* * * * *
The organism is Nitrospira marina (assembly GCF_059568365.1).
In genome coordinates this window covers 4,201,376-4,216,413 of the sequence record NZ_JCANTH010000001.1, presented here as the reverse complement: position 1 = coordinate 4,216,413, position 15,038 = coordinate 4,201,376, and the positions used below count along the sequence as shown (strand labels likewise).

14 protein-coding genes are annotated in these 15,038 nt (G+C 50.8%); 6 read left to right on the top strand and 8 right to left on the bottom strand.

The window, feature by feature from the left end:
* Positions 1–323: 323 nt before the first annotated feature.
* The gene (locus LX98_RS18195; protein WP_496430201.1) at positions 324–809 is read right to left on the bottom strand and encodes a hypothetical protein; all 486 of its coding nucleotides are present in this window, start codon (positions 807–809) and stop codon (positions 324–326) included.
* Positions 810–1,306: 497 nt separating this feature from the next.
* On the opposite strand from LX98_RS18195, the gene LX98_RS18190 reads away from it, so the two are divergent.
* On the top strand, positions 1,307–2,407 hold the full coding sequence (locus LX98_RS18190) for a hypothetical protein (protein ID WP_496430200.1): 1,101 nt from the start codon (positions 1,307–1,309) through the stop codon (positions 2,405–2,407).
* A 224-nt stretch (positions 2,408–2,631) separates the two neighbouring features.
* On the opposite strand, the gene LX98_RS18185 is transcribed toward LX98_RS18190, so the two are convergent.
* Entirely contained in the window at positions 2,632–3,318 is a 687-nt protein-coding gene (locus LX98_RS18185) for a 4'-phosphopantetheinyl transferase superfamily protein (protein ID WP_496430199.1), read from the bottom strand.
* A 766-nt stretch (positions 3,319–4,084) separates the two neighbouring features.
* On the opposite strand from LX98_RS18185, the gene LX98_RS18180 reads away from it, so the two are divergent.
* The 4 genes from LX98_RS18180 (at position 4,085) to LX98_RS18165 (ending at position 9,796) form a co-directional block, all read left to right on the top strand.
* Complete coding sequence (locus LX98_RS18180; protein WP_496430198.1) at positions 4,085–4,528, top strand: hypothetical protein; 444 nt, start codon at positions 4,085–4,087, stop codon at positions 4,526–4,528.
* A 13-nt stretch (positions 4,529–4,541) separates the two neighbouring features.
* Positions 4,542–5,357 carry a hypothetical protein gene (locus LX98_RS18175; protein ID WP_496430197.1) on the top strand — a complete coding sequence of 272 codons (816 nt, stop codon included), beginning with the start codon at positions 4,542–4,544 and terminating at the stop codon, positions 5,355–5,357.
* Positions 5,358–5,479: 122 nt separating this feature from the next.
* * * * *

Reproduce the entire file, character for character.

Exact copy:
The organism is Nitrospira marina (assembly GCF_059568365.1).
In genome coordinates this window covers 4,201,376-4,216,413 of the sequence record NZ_JCANTH010000001.1, presented here as the reverse complement: position 1 = coordinate 4,216,413, position 15,038 = coordinate 4,201,376, and the positions used below count along the sequence as shown (strand labels likewise).

14 protein-coding genes are annotated in these 15,038 nt (G+C 50.8%); 6 read left to right on the top strand and 8 right to left on the bottom strand.

The window, feature by feature from the left end:
* Positions 1–323: 323 nt before the first annotated feature.
* The gene (locus LX98_RS18195; protein WP_496430201.1) at positions 324–809 is read right to left on the bottom strand and encodes a hypothetical protein; all 486 of its coding nucleotides are present in this window, start codon (positions 807–809) and stop codon (positions 324–326) included.
* Positions 810–1,306: 497 nt separating this feature from the next.
* On the opposite strand from LX98_RS18195, the gene LX98_RS18190 reads away from it, so the two are divergent.
* On the top strand, positions 1,307–2,407 hold the full coding sequence (locus LX98_RS18190) for a hypothetical protein (protein ID WP_496430200.1): 1,101 nt from the start codon (positions 1,307–1,309) through the stop codon (positions 2,405–2,407).
* A 224-nt stretch (positions 2,408–2,631) separates the two neighbouring features.
* On the opposite strand, the gene LX98_RS18185 is transcribed toward LX98_RS18190, so the two are convergent.
* Entirely contained in the window at positions 2,632–3,318 is a 687-nt protein-coding gene (locus LX98_RS18185) for a 4'-phosphopantetheinyl transferase superfamily protein (protein ID WP_496430199.1), read from the bottom strand.
* A 766-nt stretch (positions 3,319–4,084) separates the two neighbouring features.
* On the opposite strand from LX98_RS18185, the gene LX98_RS18180 reads away from it, so the two are divergent.
* The 4 genes from LX98_RS18180 (at position 4,085) to LX98_RS18165 (ending at position 9,796) form a co-directional block, all read left to right on the top strand.
* Complete coding sequence (locus LX98_RS18180; protein WP_496430198.1) at positions 4,085–4,528, top strand: hypothetical protein; 444 nt, start codon at positions 4,085–4,087, stop codon at positions 4,526–4,528.
* A 13-nt stretch (positions 4,529–4,541) separates the two neighbouring features.
* Positions 4,542–5,357 carry a hypothetical protein gene (locus LX98_RS18175; protein ID WP_496430197.1) on the top strand — a complete coding sequence of 272 codons (816 nt, stop codon included), beginning with the start codon at positions 4,542–4,544 and terminating at the stop codon, positions 5,355–5,357.
* Positions 5,358–5,479: 122 nt separating this feature from the next.